The BIG SHIFT to online for financial products: Google Finance research

At their annual ThinkBanking event last Thursday (Sept 9th) in Sydney, the Google Financial Services Team released their latest behavioral research supported by Global Reviews’ Customer Experience Benchmarking. The results are a shock to those expecting traditional marketing methods to strongly influence customer behavior in respect to product selection in the financial services space. Barney Pierce, the Head of Industry – Finance for Google in Australia articulated that the research “shows a fundamental shift toward the online channel dominating research for financial products and services. A large part of which is search related activity.”

Greg Muller and his team at Global Reviews who assisted with collecting the research explained that the research was conducted across Australia with a sample size of over 900 people from all walks of life – it was directed at all users of financial services products. In the research customers were simply asked to find ether a deposit product, a credit card, or a mortgage and report back on the process they used to find and select a product.

88% of customers research online

Staggeringly when it comes to financial products, 88% of customers today start their journey online. For deposits and credit cards, 78% of time spent researching options overall is done in the digital space for an average of 3 hours and 20 minutes. (that’s up from 58% in 2008) For mortgages and home loans, 62% of their overall research is done online spending upwards of 11 hours and 25 minutes before settling on a product. 77% of those surveyed said that they didn’t know about the product they finally chose before when they started the task.

The data shows a significant shift in behaviour when it comes to the selection process. Traditional marketing theory suggests that brand marketing and campaign marketing are strong influencers of behaviour when customers are selecting products, but this most recent data flies in the face of accepted theory. 51% of customers had a preferred brand when they started, but of those that used search to attack the task, 58% didn’t search for their preferred brand. Of those that started with a preferred brand 1/3rd (31%) ended up selecting a different brand.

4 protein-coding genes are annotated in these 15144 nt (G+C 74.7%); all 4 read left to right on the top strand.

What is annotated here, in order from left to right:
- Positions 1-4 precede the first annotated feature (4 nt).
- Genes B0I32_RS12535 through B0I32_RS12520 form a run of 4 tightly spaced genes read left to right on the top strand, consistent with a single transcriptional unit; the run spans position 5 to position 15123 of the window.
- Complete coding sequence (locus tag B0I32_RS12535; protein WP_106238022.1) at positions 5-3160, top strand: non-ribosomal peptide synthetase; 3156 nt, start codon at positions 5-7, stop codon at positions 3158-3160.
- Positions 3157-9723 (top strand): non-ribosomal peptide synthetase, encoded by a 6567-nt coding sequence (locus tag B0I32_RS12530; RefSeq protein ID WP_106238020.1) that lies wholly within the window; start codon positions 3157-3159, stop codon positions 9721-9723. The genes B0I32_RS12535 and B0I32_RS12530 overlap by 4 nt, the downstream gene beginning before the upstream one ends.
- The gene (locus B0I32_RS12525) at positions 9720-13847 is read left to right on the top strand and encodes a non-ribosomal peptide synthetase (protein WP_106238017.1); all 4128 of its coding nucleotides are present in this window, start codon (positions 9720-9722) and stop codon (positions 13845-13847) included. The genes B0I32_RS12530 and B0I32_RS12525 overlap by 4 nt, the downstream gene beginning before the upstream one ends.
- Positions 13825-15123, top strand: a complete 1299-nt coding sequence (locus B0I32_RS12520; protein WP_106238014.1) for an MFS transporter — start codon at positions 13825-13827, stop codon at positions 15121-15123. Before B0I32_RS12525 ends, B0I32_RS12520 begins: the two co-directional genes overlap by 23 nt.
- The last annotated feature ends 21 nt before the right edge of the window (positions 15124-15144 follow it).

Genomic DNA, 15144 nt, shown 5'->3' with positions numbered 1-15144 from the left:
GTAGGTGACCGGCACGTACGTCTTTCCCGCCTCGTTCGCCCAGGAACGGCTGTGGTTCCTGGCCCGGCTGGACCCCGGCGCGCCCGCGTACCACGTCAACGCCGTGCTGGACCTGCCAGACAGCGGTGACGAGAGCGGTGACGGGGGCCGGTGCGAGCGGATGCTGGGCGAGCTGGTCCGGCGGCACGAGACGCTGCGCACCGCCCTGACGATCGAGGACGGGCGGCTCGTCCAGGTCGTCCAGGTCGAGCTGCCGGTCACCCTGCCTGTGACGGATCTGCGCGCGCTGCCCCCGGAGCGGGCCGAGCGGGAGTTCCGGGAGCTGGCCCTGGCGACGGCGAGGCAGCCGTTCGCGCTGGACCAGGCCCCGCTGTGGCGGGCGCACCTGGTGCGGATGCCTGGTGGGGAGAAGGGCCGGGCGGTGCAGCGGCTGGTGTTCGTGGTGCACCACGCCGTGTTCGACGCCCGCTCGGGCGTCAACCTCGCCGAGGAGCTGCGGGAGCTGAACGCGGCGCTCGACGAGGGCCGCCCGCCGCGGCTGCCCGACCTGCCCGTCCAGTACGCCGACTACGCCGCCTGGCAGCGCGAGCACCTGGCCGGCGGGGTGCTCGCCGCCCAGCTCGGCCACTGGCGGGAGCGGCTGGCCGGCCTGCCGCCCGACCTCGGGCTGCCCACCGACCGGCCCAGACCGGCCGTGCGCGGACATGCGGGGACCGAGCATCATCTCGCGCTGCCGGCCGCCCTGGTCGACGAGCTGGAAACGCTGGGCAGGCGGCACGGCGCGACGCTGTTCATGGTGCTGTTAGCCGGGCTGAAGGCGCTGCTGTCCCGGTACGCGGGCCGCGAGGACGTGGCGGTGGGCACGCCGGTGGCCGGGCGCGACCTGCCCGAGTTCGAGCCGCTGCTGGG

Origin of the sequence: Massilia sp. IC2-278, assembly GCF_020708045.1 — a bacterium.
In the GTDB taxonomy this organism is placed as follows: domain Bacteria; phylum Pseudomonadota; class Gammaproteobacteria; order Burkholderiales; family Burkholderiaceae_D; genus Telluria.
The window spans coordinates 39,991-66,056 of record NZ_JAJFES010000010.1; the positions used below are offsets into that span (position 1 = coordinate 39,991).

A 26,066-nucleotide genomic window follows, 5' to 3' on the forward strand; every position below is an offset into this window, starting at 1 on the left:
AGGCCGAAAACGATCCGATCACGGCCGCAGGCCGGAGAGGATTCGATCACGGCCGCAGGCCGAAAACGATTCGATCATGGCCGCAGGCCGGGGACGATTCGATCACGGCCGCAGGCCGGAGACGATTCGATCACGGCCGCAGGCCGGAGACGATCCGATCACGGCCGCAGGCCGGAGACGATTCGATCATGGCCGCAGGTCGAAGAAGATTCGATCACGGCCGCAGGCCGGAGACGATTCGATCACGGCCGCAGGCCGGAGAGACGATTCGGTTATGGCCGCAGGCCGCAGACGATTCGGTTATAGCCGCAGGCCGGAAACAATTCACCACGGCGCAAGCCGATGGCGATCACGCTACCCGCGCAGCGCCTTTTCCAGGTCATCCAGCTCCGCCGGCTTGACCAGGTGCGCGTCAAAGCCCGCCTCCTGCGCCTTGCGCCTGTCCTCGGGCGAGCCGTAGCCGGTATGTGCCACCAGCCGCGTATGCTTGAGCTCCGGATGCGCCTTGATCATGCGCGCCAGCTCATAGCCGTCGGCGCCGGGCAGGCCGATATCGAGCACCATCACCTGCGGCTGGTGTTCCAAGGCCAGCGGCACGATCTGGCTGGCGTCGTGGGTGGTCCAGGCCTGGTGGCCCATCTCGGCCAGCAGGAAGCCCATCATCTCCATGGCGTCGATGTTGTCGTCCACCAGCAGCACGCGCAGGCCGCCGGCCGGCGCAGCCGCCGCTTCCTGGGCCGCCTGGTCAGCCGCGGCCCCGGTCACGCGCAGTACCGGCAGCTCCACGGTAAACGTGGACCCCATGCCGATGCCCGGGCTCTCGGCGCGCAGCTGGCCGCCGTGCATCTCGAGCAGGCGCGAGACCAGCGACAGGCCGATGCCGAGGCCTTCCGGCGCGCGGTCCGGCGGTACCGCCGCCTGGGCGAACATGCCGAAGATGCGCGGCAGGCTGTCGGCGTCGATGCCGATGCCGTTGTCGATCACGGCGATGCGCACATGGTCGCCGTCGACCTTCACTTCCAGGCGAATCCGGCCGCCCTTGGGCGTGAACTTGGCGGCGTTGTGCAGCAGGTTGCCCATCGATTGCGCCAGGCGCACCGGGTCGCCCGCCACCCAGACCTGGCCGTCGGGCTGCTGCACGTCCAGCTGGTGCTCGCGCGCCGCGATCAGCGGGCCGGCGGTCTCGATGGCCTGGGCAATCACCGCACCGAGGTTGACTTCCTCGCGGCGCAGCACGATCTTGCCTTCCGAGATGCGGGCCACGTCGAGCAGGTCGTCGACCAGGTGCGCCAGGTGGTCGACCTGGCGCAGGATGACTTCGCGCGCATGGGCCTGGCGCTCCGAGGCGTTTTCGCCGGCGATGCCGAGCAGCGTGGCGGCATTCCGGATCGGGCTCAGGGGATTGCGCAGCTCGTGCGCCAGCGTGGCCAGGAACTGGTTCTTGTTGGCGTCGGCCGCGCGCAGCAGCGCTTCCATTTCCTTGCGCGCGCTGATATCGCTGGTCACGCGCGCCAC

What about the branch?

So what about the role of branch, call centre and other channels in the actual application process? 68% of those surveyed prefer to apply online, compared with just 29% who prefer the branch experience. However, 89% of people said they are open to applying online in the future if bank’s and FI’s get their approval processes up to scratch.

The research shows that for poor usability was the primary reason that customers would abandon a website and pick a competitors brand online. The highest % of customers who stay with online throughout are the $100k+ p.a income bracket, in fact, 82% of High Income customers total research is done online today and 74% of these indicate they would prefer to apply online for deposits & credit cards.

Google Finance research shows a big shift to online for finance products

Conclusions

The data indicates the following shift has taken place in the last couple of years:

  1. Consumer behavior has radically shifted in respect to financial products with brand and search being the top 2 mechanisms for product selection/choice these days,
  2. Financial Institutions need to invest big time in Search Engine Optimization, Search Engine Marketing, Social Media Support, and
  3. Financial Institutions need to streamline and produce highly usable web experiences so they don’t lose customers looking for their products.

Based on this data, if you are a FI and you aren’t spending at least half your marketing budget in the online space, you are going to have severe problems with acquisitions moving forward.

Comments

  1. Brett,

    thanks for sharing this exciting research from Australia. I would love to see this same type of study done in the United States where the banking environment is much different.

    I like the fact that the research was not just internet based and they made sure that the study was not biased toward online customers.

    It would not surprise me that some of the basic findings in the Australian study are applicable to the American banking consumer.

    @dmgerbino

  2. Alan Newman says:

    A timely and interesting piece of work. It’s consistent with research being done on Information Foraging; social networking sites; and behavioural finance. It’s where these three intersect that new and interesting stuff is likely to happen. I suspect that commercial enterprises are going to learn how to become ‘smart trackers’, follwowing customer clues the way that the Bushmen of the Kalahari follow animal tracks and signs.

  3. This is amazing data, I didn’t realize that the percentages were this high, but some of the costs per click that I see for things like credit cards, or mortgages run around $20 and up. Gives me more motivation to review more financial products on my blog.

  4. Ray Ethell says:

    A report by the Australian Institute has found that the “online retail boom is overwhelmingly driven by people wanting to save money, followed by saving time. “The younger generation doesn’t want to pick up the phone, they don’t want to walk into branches – they want to do everything online.
    From home loan comparisons, to calculating borrowing power or calculating extra home loan repayments – online mortgages are proving that they’re here to stay. Borrowers can compare rates on their existing home loan or take out a new loan. “It’s simple and the time saving process means the client does not have to see a branch.

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